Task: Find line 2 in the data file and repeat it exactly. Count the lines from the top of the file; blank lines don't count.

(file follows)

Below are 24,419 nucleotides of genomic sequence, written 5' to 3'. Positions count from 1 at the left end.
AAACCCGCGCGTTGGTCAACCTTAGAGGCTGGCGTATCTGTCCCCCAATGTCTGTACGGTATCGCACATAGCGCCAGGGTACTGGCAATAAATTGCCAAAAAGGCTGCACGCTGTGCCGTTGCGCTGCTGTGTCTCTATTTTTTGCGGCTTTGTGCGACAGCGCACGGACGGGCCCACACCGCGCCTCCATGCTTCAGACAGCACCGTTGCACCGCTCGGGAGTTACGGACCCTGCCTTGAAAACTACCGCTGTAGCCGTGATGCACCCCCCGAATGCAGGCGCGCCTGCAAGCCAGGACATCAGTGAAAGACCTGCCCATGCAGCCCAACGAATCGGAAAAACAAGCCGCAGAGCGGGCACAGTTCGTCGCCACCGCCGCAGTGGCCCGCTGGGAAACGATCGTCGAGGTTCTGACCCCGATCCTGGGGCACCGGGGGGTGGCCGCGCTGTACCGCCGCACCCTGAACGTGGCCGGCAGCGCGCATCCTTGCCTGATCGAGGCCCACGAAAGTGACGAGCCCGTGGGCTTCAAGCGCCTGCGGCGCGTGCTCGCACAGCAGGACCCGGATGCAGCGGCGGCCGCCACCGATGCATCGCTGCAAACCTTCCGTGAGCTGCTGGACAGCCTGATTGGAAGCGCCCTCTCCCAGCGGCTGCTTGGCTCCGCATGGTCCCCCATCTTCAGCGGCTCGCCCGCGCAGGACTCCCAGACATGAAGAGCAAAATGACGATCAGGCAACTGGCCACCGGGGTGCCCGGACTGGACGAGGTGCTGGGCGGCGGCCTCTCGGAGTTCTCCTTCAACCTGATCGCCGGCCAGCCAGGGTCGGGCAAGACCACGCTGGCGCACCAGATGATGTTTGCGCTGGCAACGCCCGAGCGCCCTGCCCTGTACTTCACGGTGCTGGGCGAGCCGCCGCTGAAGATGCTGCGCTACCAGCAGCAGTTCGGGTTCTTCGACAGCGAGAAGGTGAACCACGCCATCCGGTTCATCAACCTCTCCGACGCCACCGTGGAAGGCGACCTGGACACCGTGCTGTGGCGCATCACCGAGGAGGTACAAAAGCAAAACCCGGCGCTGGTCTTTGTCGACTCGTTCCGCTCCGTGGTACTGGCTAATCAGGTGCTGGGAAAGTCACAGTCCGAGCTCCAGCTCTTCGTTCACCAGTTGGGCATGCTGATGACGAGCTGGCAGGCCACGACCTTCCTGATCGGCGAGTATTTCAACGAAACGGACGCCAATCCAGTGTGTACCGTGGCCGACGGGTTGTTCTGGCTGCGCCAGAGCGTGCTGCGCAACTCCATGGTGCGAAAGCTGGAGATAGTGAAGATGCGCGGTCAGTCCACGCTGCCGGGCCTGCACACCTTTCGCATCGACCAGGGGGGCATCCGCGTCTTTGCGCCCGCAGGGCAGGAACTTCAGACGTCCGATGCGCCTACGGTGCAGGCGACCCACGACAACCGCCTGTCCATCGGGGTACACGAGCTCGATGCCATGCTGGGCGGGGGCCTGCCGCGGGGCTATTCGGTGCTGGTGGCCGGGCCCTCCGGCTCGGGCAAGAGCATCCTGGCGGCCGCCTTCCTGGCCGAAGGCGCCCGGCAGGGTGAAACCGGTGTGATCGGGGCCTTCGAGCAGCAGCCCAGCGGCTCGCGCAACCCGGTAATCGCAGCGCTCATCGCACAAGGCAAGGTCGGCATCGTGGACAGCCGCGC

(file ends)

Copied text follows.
AAACCCGCGCGTTGGTCAACCTTAGAGGCTGGCGTATCTGTCCCCCAATGTCTGTACGGTATCGCACATAGCGCCAGGGTACTGGCAATAAATTGCCAAAAAGGCTGCACGCTGTGCCGTTGCGCTGCTGTGTCTCTATTTTTTGCGGCTTTGTGCGACAGCGCACGGACGGGCCCACACCGCGCCTCCATGCTTCAGACAGCACCGTTGCACCGCTCGGGAGTTACGGACCCTGCCTTGAAAACTACCGCTGTAGCCGTGATGCACCCCCCGAATGCAGGCGCGCCTGCAAGCCAGGACATCAGTGAAAGACCTGCCCATGCAGCCCAACGAATCGGAAAAACAAGCCGCAGAGCGGGCACAGTTCGTCGCCACCGCCGCAGTGGCCCGCTGGGAAACGATCGTCGAGGTTCTGACCCCGATCCTGGGGCACCGGGGGGTGGCCGCGCTGTACCGCCGCACCCTGAACGTGGCCGGCAGCGCGCATCCTTGCCTGATCGAGGCCCACGAAAGTGACGAGCCCGTGGGCTTCAAGCGCCTGCGGCGCGTGCTCGCACAGCAGGACCCGGATGCAGCGGCGGCCGCCACCGATGCATCGCTGCAAACCTTCCGTGAGCTGCTGGACAGCCTGATTGGAAGCGCCCTCTCCCAGCGGCTGCTTGGCTCCGCATGGTCCCCCATCTTCAGCGGCTCGCCCGCGCAGGACTCCCAGACATGAAGAGCAAAATGACGATCAGGCAACTGGCCACCGGGGTGCCCGGACTGGACGAGGTGCTGGGCGGCGGCCTCTCGGAGTTCTCCTTCAACCTGATCGCCGGCCAGCCAGGGTCGGGCAAGACCACGCTGGCGCACCAGATGATGTTTGCGCTGGCAACGCCCGAGCGCCCTGCCCTGTACTTCACGGTGCTGGGCGAGCCGCCGCTGAAGATGCTGCGCTACCAGCAGCAGTTCGGGTTCTTCGACAGCGAGAAGGTGAACCACGCCATCCGGTTCATCAACCTCTCCGACGCCACCGTGGAAGGCGACCTGGACACCGTGCTGTGGCGCATCACCGAGGAGGTACAAAAGCAAAACCCGGCGCTGGTCTTTGTCGACTCGTTCCGCTCCGTGGTACTGGCTAATCAGGTGCTGGGAAAGTCACAGTCCGAGCTCCAGCTCTTCGTTCACCAGTTGGGCATGCTGATGACGAGCTGGCAGGCCACGACCTTCCTGATCGGCGAGTATTTCAACGAAACGGACGCCAATCCAGTGTGTACCGTGGCCGACGGGTTGTTCTGGCTGCGCCAGAGCGTGCTGCGCAACTCCATGGTGCGAAAGCTGGAGATAGTGAAGATGCGCGGTCAGTCCACGCTGCCGGGCCTGCACACCTTTCGCATCGACCAGGGGGGCATCCGCGTCTTTGCGCCCGCAGGGCAGGAACTTCAGACGTCCGATGCGCCTACGGTGCAGGCGACCCACGACAACCGCCTGTCCATCGGGGTACACGAGCTCGATGCCATGCTGGGCGGGGGCCTGCCGCGGGGCTATTCGGTGCTGGTGGCCGGGCCCTCCGGCTCGGGCAAGAGCATCCTGGCGGCCGCCTTCCTGGCCGAAGGCGCCCGGCAGGGTGAAACCGGTGTGATCGGGGCCTTCGAGCAGCAGCCCAGCGGCTCGCGCAACCCGGTAATCGCAGCGCTCATCGCACAAGGCAAGGTCGGCATCGTGGACAGCCGCGC